This piece is cross-posted at Daily Kos.
My mother has, or should I say, had a new best friend. That was until she told me that she didn’t ask a question during a class until the break because she didn’t want her new friend to tell her that it was a stupid question. Now I understand that my mother could use some new friends since she was widowed a couple of years ago and far too many of the 70- and 80-year women she knows are fearful that my mother is a white-haired, tennis-playing husband-thief, but this acceptance of hers that she needs to alter her behavior to suit her friend was just too much. I mean, was she not listening to me complain about my controlling husband and how I held my mouth so as not to aggravate him as much as I don’t listen to her talk about what she had for dinner last night?
Allowing someone to have a sort of remote control over your mouth for fear of annoying them, surely is a twisting of the golden rule that “silence is golden.” It's also called being bullied.
It’s not just my mother and me who don’t realize that watching your words around a friend or partner is wrong until it’s too late, until you’ve lost your independent-thinker status. What we were dealing with wouldn’t have a name if it was just the two of us ostensibly “walking on eggshells.” While I am in no way insinuating that said friend or anyone else has borderline personality disorder (BPD) (apparently being fearful around someone so as not to upset him or her is one of the things to look for when thinking that someone might have BPD), I am saying that once you adjust your behavior to suit someone else, you need to watch yourself—or, rather, watch that you don’t let your friend’s demands become your very own auto-pilot. Sure, you have a friend who’s a vegetarian so you don’t go to a steak house, but consideration is not the same as accommodation.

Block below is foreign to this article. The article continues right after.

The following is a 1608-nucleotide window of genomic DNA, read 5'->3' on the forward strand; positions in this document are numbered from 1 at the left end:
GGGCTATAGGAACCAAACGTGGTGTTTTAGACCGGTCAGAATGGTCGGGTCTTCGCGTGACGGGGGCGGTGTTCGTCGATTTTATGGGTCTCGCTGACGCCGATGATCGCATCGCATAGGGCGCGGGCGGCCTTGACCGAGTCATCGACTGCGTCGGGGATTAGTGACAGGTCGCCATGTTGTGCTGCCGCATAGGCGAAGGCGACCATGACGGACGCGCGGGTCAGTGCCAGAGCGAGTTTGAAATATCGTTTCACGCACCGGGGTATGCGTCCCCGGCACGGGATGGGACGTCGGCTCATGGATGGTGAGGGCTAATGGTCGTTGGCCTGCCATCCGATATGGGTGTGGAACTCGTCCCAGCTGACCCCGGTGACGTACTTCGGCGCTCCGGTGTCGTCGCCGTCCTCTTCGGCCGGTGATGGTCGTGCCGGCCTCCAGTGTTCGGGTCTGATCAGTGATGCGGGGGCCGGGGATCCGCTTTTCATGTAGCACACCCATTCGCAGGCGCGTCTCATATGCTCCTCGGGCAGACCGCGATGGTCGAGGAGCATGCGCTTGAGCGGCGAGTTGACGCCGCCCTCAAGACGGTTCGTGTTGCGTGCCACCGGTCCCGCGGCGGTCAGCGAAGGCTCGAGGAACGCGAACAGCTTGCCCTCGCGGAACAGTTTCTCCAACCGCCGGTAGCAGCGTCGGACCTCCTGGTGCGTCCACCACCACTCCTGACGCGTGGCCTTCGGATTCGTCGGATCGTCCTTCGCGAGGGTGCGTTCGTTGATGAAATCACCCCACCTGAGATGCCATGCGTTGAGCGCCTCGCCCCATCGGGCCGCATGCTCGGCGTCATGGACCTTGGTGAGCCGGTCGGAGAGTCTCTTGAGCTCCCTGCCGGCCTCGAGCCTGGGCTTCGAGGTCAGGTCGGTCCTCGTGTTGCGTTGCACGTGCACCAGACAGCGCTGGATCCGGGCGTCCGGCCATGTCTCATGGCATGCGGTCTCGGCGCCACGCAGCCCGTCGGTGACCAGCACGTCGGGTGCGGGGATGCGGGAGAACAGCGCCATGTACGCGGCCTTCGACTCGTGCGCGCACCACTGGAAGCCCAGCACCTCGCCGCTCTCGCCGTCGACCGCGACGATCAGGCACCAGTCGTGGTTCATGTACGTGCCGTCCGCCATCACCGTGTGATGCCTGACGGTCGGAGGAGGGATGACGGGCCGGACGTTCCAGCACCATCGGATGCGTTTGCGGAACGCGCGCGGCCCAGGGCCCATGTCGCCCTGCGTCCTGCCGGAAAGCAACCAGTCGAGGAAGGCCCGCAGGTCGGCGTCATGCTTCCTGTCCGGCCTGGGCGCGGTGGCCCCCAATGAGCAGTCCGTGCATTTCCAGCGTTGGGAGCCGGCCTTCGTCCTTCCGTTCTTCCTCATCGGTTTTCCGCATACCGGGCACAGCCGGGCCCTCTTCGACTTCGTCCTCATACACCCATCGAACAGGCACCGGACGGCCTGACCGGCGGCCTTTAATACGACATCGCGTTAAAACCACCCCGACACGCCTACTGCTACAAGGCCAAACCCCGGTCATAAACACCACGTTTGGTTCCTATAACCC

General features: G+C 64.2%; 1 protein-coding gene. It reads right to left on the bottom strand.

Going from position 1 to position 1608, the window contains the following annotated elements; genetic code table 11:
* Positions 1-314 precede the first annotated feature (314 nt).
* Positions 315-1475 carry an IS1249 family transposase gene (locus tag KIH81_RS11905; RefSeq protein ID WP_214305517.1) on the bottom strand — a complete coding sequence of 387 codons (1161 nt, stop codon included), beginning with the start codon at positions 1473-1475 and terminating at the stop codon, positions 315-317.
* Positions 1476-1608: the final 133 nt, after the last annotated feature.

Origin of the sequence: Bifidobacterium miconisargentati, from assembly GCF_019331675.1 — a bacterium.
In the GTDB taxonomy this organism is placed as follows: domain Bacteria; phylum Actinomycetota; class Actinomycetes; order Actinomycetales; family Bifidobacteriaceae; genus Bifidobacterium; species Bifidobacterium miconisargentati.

Beverly Engel notes that emotional abuse is “when someone is unrelentingly critical of you, always finds fault, and can never be pleased.” What I say is watch out because you may be on your way to being worn down until your estimation of your own worth is no longer near what it was when you so joyfully entered your new friendship.
Perhaps the line is crossed when, instead of having a friendly discussion, you make a mental calculation where the phrase “not upset her” is forefront and then you act accordingly. And that, as I instructed my mother, must not be done. In what universe is having someone to sit uncomfortably next to better than sitting alone, at peace with all of the absurd, irrelevant, inconsequential questions you may ask?
It’s upsetting, isn’t it, that it’s the concerned, caring people who forfeit too much of themselves to not make waves, and think they are, indeed, being considerate. But it’s not—not considerate of yourself. A person should not think that it’s alright to cede the self for or to anyone. And giving a pass just this once is doing no one any good—it will just make it harder next time (and there will be a next time) to stand up for yourself.
Deepak Chopra has noted that “Controlling types can be handled by acting unintimidated. At heart, controlling types fear that they are inadequate, and they defend against their own insecurity by making other people feel insecure and not good enough. Show that you are good enough.” And that, really, is the key: Silence is not golden if you’re holding a hand over your mouth.